The American justice system, he continued, “must not tolerate any form of insurrection or coup d’état because of a lie.”
“Not holding these individuals accountable for their actions will only encourage this horrific behavior if they don’t get their way,” he added. “And if as a democratic country we ‘take a step back’ then we have become complicit and we will let the cancer spread exponentially and the demise of our democracy will fail in vain.”
In a separate victim statement, another member of the Capitol Police Department, identified as Special Agent ML, described the suffering his family endured in the wake of the riots.
“My wife and daughter understand that their husband and father could have died that day, as did some of my colleagues. They will never be at ease when I go back to work,” the special agent wrote. “One of the hardest moments of my life was going home and seeing my wife at 2:30 am crying with despair and relief. knowing that I had come home. .. No one should ever wake up without knowing if a loved one is coming home.”
The special agent, who was with Schumer when they met Pruitt on January 6, said he is still constantly thinking about the attack.
“Every day I step into our country’s beacon, the US Capitol, I relive the memories of that day, and none are as impressive as the moments when I saw Mr. Pruitt approach us with intent to harm the Majority Leader inflict,” he wrote. “It was only due to the fact that our teams had pre-planned alternate evacuation procedures and rapid actions that this impending encounter did not result in bloodshed or serious bodily harm.”
The special agent praised the “heroism, courage and determination of my colleagues who held our democracy together as it was on the verge of danger,” the special agent recalled that he never imagined such a tragedy would come at the hands of fellow Americans. .
The prosecutors’ sentencing note for Pruitt contains racist and anti-Semitic messages he exchanged with the Proud Boys, whose members have been charged with seditious conspiracy.
A previously released document, which prosecutors said was used by the leader of the Proud Boys, outlined a plan to occupy buildings in the Capitol.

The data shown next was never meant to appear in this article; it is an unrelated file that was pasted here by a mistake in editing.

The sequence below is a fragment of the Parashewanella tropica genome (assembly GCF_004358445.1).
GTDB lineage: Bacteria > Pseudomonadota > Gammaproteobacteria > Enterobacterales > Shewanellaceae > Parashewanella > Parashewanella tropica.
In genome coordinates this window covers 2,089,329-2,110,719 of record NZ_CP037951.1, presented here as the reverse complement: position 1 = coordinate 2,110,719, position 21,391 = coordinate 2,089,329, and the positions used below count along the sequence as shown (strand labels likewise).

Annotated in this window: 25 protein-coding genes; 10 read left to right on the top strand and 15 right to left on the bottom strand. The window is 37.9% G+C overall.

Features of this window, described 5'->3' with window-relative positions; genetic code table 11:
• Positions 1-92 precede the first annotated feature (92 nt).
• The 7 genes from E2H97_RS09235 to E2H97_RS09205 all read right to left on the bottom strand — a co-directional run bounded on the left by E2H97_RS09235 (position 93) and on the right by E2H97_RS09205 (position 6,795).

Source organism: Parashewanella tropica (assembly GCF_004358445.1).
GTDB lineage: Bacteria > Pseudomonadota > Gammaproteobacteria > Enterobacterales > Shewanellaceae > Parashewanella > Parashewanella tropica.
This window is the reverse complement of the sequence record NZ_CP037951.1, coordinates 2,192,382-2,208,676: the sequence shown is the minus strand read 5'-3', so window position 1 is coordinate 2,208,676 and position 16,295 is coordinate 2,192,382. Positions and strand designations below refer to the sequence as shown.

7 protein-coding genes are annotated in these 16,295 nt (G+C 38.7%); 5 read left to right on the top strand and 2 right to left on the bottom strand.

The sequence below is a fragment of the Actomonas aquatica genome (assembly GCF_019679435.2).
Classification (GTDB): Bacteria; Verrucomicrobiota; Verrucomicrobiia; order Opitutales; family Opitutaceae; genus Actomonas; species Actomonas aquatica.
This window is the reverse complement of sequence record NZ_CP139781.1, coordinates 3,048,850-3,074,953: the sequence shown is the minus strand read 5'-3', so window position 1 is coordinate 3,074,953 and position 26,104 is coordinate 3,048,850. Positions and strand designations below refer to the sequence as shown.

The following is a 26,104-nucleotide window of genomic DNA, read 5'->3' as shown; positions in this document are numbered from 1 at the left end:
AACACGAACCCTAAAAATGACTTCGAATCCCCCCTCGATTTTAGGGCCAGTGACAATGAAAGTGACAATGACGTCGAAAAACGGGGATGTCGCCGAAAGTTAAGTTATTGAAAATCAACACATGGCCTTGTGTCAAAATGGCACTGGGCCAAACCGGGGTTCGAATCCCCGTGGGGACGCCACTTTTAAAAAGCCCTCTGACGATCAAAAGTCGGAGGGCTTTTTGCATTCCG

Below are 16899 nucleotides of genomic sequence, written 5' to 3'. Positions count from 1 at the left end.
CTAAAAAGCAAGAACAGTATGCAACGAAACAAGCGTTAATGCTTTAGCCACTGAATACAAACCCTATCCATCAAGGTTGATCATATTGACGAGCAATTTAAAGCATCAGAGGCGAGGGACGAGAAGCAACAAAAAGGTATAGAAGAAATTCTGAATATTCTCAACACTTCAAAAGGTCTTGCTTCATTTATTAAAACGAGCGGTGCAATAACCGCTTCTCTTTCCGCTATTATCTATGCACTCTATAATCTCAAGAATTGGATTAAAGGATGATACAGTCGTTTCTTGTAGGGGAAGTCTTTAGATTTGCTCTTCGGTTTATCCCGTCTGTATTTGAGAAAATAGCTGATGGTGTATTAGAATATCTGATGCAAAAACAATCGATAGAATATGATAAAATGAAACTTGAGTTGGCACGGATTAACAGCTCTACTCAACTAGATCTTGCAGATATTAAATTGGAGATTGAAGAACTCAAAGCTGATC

The government’s latest filing in Pruitt’s case included further “guidance” given to members of the group a day before the riots, stating: “When the unrest starts, go with the flow. Let the standards wake up America. Show them the PEOPLE are angry.”
Prosecutors wrote that the extremist group’s Maryland-DC branch, which planned to go to the Capitol by at least Jan. 4, tried to intimidate Congress and expected a conflict with police that could stand in their way. .
More than 2,500 people stormed the Capitol and hundreds have been accused of attacking or resisting law enforcement officers outside.
Officials estimate that hundreds of other people who entered the building or assaulted agents have yet to be identified by the FBI. The Justice Department has asked Congress for additional funds to help such potential cases blossom.
“We don’t have the manpower,” an official told NBC News.
After a steady stream, the rate of arrests has slowed in recent months. Last week, two new defendants were detained, including Antonio LaMotta, a QAnon believer from Virginia who had previously been arrested for showing up armed outside a Philadelphia polling station. Online sleuths had spotted LaMotta in the Capitol on Jan. 6 on surveillance footage released about a year before his arrest.
More than 350 defendants have pleaded guilty to the riots. The first eight defendants on January 6 to face a jury trial: Guy Reffitt, Thomas Robertson, Dustin Thompson, Thomas Webster, Timothy Hale-Cusanelli, Anthony Robert WilliamsMatthew Bledsoe, and Erik Herrera – were condemned at every point they faced. Several other defendants have been convicted by judges in court trials and only one defendant was fully acquitted.
Reffitt, a Texas extremist whose own son warned the FBI about his father prior to the riots, and Robertson, a Virginia police officer who stormed the Capitol wearing a gas mask and armed with a stick, received the longest sentences on Jan. 6. case so far. Both received 87 months – more than seven years – in federal prison.